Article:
Kenya experienced political and inter-ethnic violence following disputed national elections inDecember 2007. At least 1,300 people died in a cycle of ethnic unrest, revenge killings andpolice raids across the country as rival PNU and ODM presidential candidates clashed over theoutcome of the 2007 presidential poll. While the 2007—2008 post election violence was neither unique nor new in Kenya’s political landscape, its magnitude and geographical spread was unprecedented.
Since the re-introduction of multiparty politics in Kenya in the early 1990s, other general election periods have had their share of election-related violence. Indeed, many regions in the country, especially the Rift Valley, Western and Coast regions have experienced intermittentor recurrent violence at every election period since the re-introduction of multipartyism in Kenya.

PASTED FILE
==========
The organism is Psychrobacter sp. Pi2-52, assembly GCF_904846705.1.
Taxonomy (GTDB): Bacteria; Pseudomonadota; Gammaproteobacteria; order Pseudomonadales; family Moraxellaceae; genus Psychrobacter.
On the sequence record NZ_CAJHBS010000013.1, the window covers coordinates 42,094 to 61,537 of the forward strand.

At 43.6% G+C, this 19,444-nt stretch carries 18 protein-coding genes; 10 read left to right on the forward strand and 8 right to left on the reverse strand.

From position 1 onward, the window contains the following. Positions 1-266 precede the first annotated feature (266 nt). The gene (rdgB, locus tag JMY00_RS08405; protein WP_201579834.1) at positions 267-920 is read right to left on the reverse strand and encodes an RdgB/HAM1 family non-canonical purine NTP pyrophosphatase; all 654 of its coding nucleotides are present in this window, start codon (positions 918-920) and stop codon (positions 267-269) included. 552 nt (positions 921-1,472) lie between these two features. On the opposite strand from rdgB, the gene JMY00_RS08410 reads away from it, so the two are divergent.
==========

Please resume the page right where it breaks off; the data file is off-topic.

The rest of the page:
Concerned with various indications and responding to information that communities were armingthemselves in readiness for self-defence (read violence), particularly during the upcoming general elections scheduled to take place in 2012, the Kenya Human Rights Commission dispatched a team of researchers and investigators on a fact-finding mission to interrogate these claims.